It consists of a single linear molecule of double-stranded DNA plus protein
  38. If a cell were unable to produce histone proteins, which of the following would be a likely effect?
    The cell's DNA couldn't be packed into its nucleus
  39. Which of the following statements is true of histones?
    Histone H1 is not present in the nucleosome bead; instead, it draws the nucleosomes together
  40. Why do histones bind tightly to DNA?
    Histones are positively charged, and DNA is negatively charged
  41. Which of the following represents the order of increasingly higher levels of organization of chromatin?
    Nucleosome, 30-nm chromatin fiber, looped domain
  42. Which of the following statements describe chromatin?
    Heterochromatin is highly condensed, whereas euchromatin is less compact
  43. In the late 1950s, Meselson and Stahl grew bacteria in a medium containing "heavy" nitrogen (16N) and then transferred them to a medium containing 14N. Which of the results in the figure above would be expected after one round of DNA replication in the presence of 14N?
  44. A space probe returns with a culture of a microorganism found on a distant planet. Analysis shows that it is a carbon-based life-form that has DNA. You grow the cells in 16N medium for several generations and then transfer them to 14N medium. Which pattern in the figure above would you expect if the DNA was replicated in a conservative manner?
  45. Once the pattern found after one round of replication was observed, Meselson and Stahl could be confident of which of the following conclusions?
    Replication is not conservative
  46. Grains represent radioactive material within the replicating eye
    There are two replication forks going in opposite directions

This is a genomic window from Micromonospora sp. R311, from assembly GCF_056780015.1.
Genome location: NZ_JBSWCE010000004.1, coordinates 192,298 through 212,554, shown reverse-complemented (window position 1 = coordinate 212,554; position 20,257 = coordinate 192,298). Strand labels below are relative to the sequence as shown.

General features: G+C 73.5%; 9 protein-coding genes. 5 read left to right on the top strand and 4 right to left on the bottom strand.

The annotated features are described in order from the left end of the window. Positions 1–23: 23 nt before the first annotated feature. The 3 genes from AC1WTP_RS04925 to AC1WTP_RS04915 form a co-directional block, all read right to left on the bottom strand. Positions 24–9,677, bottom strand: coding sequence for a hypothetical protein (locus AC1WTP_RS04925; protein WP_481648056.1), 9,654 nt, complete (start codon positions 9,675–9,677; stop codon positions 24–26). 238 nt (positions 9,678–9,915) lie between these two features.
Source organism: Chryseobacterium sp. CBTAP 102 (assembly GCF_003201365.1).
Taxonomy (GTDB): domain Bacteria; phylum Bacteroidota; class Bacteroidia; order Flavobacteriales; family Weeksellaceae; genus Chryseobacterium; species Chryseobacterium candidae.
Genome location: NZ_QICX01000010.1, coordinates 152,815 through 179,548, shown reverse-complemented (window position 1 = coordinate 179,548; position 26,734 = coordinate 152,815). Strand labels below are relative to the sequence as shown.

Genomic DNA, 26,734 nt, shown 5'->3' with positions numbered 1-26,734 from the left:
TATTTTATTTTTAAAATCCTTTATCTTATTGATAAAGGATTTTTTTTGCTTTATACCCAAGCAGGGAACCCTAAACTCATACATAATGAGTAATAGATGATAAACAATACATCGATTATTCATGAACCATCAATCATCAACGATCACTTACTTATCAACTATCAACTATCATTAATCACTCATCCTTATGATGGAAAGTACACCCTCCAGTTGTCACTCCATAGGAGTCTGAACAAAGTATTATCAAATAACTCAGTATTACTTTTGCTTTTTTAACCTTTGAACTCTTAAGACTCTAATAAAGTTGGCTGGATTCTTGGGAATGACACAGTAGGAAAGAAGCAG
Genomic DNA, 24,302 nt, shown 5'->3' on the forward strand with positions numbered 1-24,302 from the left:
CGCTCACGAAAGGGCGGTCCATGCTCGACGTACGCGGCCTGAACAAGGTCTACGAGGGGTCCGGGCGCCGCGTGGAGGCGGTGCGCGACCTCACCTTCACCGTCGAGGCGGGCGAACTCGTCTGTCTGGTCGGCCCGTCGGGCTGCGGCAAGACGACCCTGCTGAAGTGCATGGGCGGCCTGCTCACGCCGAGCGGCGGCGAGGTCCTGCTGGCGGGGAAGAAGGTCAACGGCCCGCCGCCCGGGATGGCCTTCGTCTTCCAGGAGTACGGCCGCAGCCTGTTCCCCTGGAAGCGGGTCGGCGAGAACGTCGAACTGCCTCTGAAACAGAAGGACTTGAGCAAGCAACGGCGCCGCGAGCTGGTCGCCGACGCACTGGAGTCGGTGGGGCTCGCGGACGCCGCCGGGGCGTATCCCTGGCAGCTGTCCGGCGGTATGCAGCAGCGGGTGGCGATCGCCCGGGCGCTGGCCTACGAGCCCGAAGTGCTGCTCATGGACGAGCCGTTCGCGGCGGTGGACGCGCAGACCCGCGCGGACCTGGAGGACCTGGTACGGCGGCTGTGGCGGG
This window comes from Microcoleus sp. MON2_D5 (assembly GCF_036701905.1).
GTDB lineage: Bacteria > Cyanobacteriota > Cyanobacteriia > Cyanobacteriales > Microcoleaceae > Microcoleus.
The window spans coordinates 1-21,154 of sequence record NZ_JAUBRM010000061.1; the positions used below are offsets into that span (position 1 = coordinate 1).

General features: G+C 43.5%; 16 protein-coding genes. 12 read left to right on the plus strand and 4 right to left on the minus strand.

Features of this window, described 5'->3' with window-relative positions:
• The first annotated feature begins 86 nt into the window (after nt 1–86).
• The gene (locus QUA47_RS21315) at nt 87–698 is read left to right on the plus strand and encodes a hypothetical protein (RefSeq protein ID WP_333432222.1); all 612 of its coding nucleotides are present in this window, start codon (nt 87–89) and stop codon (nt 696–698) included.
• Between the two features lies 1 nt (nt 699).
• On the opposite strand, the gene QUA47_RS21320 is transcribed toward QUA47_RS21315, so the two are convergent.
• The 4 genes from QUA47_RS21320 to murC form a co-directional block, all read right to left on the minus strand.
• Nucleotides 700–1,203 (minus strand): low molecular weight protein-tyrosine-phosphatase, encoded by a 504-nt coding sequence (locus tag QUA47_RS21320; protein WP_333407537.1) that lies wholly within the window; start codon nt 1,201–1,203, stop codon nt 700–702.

47. Why won't this experiment work?
    Amino acids (and thus proteins) also have nitrogen atoms; thus, the radioactivity would nit distinguish between DNA and proteins
  48. These two classes of DNA probably represent
    Leading strands and Okazaki fragments
  49. In his work with pneumonia-causing bacteria and mice, Griffith found that
    Some substance from pathogenic cells was transferred to nonpathogenic cells, making them pathogenic
  50. What is the basis for the difference in how the leading and lagging strands of DNA molecules are synthesized?
    DNA polymerase can join new nucleotides only to the 3' end of a growing strand
  51. In analyzing the number of different bases in a DNA sample, which result would be consistent with the base-pairing rules?
  52. The elongation of the leading strand during DNA synthesis
    Depends on the action of DNA polymerase
  53. In a nucleosome, the DNA is wrapped around
  54. What density distribution of DNA would you expect in this experiment?
    One low-density and one intermediate-density band
  55. What has she probably left out of the mixture?
    DNA ligase
  56. What combination of proteins could repair such damage?
    Nuclease, DNA polymerase, DNA ligase
Card Set:
Biology- Chapter 16
2014-11-09 14:19:37
Principles Biology

Principles of Biology- Chapter 16